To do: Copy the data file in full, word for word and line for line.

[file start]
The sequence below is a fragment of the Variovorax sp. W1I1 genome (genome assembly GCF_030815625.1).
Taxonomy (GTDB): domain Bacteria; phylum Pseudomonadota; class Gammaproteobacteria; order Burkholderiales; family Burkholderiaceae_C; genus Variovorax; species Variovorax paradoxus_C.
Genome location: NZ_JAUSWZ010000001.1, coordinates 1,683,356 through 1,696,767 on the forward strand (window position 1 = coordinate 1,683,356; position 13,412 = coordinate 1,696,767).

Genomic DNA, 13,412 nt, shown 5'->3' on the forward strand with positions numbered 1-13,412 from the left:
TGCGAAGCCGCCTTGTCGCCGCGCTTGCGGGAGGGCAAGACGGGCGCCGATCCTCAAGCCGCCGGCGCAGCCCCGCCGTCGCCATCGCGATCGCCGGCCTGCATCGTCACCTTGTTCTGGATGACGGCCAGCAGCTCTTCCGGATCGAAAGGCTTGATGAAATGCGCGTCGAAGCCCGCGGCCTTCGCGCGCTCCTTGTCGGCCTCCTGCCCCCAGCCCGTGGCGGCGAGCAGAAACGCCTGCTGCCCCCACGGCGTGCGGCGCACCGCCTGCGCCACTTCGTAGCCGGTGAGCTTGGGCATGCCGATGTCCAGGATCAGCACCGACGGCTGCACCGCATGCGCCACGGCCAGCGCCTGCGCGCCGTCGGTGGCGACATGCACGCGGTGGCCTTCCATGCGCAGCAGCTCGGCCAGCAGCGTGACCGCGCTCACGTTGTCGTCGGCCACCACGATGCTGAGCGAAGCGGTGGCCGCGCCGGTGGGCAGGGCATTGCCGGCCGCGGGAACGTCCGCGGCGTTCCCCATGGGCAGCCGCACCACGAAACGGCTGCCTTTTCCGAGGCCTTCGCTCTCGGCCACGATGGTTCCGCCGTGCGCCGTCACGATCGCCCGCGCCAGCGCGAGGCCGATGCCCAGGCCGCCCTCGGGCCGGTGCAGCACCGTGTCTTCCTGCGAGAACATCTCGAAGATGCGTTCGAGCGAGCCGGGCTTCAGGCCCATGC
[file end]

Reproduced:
The sequence below is a fragment of the Variovorax sp. W1I1 genome (genome assembly GCF_030815625.1).
Taxonomy (GTDB): domain Bacteria; phylum Pseudomonadota; class Gammaproteobacteria; order Burkholderiales; family Burkholderiaceae_C; genus Variovorax; species Variovorax paradoxus_C.
Genome location: NZ_JAUSWZ010000001.1, coordinates 1,683,356 through 1,696,767 on the forward strand (window position 1 = coordinate 1,683,356; position 13,412 = coordinate 1,696,767).

Genomic DNA, 13,412 nt, shown 5'->3' on the forward strand with positions numbered 1-13,412 from the left:
TGCGAAGCCGCCTTGTCGCCGCGCTTGCGGGAGGGCAAGACGGGCGCCGATCCTCAAGCCGCCGGCGCAGCCCCGCCGTCGCCATCGCGATCGCCGGCCTGCATCGTCACCTTGTTCTGGATGACGGCCAGCAGCTCTTCCGGATCGAAAGGCTTGATGAAATGCGCGTCGAAGCCCGCGGCCTTCGCGCGCTCCTTGTCGGCCTCCTGCCCCCAGCCCGTGGCGGCGAGCAGAAACGCCTGCTGCCCCCACGGCGTGCGGCGCACCGCCTGCGCCACTTCGTAGCCGGTGAGCTTGGGCATGCCGATGTCCAGGATCAGCACCGACGGCTGCACCGCATGCGCCACGGCCAGCGCCTGCGCGCCGTCGGTGGCGACATGCACGCGGTGGCCTTCCATGCGCAGCAGCTCGGCCAGCAGCGTGACCGCGCTCACGTTGTCGTCGGCCACCACGATGCTGAGCGAAGCGGTGGCCGCGCCGGTGGGCAGGGCATTGCCGGCCGCGGGAACGTCCGCGGCGTTCCCCATGGGCAGCCGCACCACGAAACGGCTGCCTTTTCCGAGGCCTTCGCTCTCGGCCACGATGGTTCCGCCGTGCGCCGTCACGATCGCCCGCGCCAGCGCGAGGCCGATGCCCAGGCCGCCCTCGGGCCGGTGCAGCACCGTGTCTTCCTGCGAGAACATCTCGAAGATGCGTTCGAGCGAGCCGGGCTTCAGGCCCATGC